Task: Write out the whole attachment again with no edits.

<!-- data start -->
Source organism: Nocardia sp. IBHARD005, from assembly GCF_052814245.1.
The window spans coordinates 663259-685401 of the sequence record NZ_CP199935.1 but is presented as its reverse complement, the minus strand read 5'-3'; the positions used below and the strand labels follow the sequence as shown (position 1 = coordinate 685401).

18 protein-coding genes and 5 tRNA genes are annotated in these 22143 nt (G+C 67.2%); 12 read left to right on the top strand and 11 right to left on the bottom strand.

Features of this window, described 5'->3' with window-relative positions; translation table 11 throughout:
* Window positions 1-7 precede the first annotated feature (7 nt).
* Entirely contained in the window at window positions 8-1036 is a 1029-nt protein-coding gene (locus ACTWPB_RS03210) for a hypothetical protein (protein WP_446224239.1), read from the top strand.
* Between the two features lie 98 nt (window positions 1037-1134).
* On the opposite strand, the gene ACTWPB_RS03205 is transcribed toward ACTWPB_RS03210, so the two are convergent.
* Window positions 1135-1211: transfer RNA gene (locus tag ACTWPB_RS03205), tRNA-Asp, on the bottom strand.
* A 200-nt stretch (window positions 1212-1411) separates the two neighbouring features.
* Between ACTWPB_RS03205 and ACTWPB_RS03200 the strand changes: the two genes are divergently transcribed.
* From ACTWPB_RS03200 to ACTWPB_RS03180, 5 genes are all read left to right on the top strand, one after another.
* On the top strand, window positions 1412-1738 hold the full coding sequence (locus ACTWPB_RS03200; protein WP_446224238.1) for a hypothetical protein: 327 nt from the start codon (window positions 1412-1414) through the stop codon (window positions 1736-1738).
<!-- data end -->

Source organism: Nocardia sp. IBHARD005, from assembly GCF_052814245.1.
The window spans coordinates 663259-685401 of the sequence record NZ_CP199935.1 but is presented as its reverse complement, the minus strand read 5'-3'; the positions used below and the strand labels follow the sequence as shown (position 1 = coordinate 685401).

18 protein-coding genes and 5 tRNA genes are annotated in these 22143 nt (G+C 67.2%); 12 read left to right on the top strand and 11 right to left on the bottom strand.

Features of this window, described 5'->3' with window-relative positions; translation table 11 throughout:
* Window positions 1-7 precede the first annotated feature (7 nt).
* Entirely contained in the window at window positions 8-1036 is a 1029-nt protein-coding gene (locus ACTWPB_RS03210) for a hypothetical protein (protein WP_446224239.1), read from the top strand.
* Between the two features lie 98 nt (window positions 1037-1134).
* On the opposite strand, the gene ACTWPB_RS03205 is transcribed toward ACTWPB_RS03210, so the two are convergent.
* Window positions 1135-1211: transfer RNA gene (locus tag ACTWPB_RS03205), tRNA-Asp, on the bottom strand.
* A 200-nt stretch (window positions 1212-1411) separates the two neighbouring features.
* Between ACTWPB_RS03205 and ACTWPB_RS03200 the strand changes: the two genes are divergently transcribed.
* From ACTWPB_RS03200 to ACTWPB_RS03180, 5 genes are all read left to right on the top strand, one after another.
* On the top strand, window positions 1412-1738 hold the full coding sequence (locus ACTWPB_RS03200; protein WP_446224238.1) for a hypothetical protein: 327 nt from the start codon (window positions 1412-1414) through the stop codon (window positions 1736-1738).